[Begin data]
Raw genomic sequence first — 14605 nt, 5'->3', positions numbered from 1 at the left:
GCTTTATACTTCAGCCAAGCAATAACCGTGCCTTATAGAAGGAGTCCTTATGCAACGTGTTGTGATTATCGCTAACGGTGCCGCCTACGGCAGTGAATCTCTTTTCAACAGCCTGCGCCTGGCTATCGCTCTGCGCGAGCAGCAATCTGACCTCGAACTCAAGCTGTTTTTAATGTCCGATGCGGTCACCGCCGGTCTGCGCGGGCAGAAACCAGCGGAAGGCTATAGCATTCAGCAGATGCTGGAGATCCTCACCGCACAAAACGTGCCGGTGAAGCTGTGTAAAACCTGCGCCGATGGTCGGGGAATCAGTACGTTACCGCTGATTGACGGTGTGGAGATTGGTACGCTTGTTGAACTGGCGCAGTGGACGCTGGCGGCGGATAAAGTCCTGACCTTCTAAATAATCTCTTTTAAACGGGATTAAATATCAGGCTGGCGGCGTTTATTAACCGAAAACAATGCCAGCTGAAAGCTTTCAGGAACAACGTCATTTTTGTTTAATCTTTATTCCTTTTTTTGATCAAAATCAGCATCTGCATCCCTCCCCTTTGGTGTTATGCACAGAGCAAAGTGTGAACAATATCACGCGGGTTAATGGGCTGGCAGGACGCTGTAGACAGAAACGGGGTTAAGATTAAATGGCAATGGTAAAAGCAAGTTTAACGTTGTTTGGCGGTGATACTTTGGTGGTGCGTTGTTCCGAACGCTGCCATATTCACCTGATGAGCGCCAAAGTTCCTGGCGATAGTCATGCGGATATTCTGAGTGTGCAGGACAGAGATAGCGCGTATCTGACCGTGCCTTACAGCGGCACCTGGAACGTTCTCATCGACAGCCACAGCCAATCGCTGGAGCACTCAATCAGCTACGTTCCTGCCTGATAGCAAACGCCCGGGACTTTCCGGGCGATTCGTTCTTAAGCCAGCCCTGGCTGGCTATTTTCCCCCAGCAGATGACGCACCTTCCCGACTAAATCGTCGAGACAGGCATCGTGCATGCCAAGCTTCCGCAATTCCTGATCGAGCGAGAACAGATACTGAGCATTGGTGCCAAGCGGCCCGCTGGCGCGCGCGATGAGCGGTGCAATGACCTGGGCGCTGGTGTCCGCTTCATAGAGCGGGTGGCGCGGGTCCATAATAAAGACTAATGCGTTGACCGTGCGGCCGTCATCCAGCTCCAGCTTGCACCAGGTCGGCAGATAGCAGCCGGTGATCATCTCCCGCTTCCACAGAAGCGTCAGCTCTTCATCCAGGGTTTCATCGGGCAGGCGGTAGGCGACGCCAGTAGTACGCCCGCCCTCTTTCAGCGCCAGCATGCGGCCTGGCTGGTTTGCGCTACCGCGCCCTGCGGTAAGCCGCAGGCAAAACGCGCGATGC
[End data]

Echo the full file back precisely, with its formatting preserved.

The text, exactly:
Raw genomic sequence first — 14605 nt, 5'->3', positions numbered from 1 at the left:
GCTTTATACTTCAGCCAAGCAATAACCGTGCCTTATAGAAGGAGTCCTTATGCAACGTGTTGTGATTATCGCTAACGGTGCCGCCTACGGCAGTGAATCTCTTTTCAACAGCCTGCGCCTGGCTATCGCTCTGCGCGAGCAGCAATCTGACCTCGAACTCAAGCTGTTTTTAATGTCCGATGCGGTCACCGCCGGTCTGCGCGGGCAGAAACCAGCGGAAGGCTATAGCATTCAGCAGATGCTGGAGATCCTCACCGCACAAAACGTGCCGGTGAAGCTGTGTAAAACCTGCGCCGATGGTCGGGGAATCAGTACGTTACCGCTGATTGACGGTGTGGAGATTGGTACGCTTGTTGAACTGGCGCAGTGGACGCTGGCGGCGGATAAAGTCCTGACCTTCTAAATAATCTCTTTTAAACGGGATTAAATATCAGGCTGGCGGCGTTTATTAACCGAAAACAATGCCAGCTGAAAGCTTTCAGGAACAACGTCATTTTTGTTTAATCTTTATTCCTTTTTTTGATCAAAATCAGCATCTGCATCCCTCCCCTTTGGTGTTATGCACAGAGCAAAGTGTGAACAATATCACGCGGGTTAATGGGCTGGCAGGACGCTGTAGACAGAAACGGGGTTAAGATTAAATGGCAATGGTAAAAGCAAGTTTAACGTTGTTTGGCGGTGATACTTTGGTGGTGCGTTGTTCCGAACGCTGCCATATTCACCTGATGAGCGCCAAAGTTCCTGGCGATAGTCATGCGGATATTCTGAGTGTGCAGGACAGAGATAGCGCGTATCTGACCGTGCCTTACAGCGGCACCTGGAACGTTCTCATCGACAGCCACAGCCAATCGCTGGAGCACTCAATCAGCTACGTTCCTGCCTGATAGCAAACGCCCGGGACTTTCCGGGCGATTCGTTCTTAAGCCAGCCCTGGCTGGCTATTTTCCCCCAGCAGATGACGCACCTTCCCGACTAAATCGTCGAGACAGGCATCGTGCATGCCAAGCTTCCGCAATTCCTGATCGAGCGAGAACAGATACTGAGCATTGGTGCCAAGCGGCCCGCTGGCGCGCGCGATGAGCGGTGCAATGACCTGGGCGCTGGTGTCCGCTTCATAGAGCGGGTGGCGCGGGTCCATAATAAAGACTAATGCGTTGACCGTGCGGCCGTCATCCAGCTCCAGCTTGCACCAGGTCGGCAGATAGCAGCCGGTGATCATCTCCCGCTTCCACAGAAGCGTCAGCTCTTCATCCAGGGTTTCATCGGGCAGGCGGTAGGCGACGCCAGTAGTACGCCCGCCCTCTTTCAGCGCCAGCATGCGGCCTGGCTGGTTTGCGCTACCGCGCCCTGCGGTAAGCCGCAGGCAAAACGCGCGATGC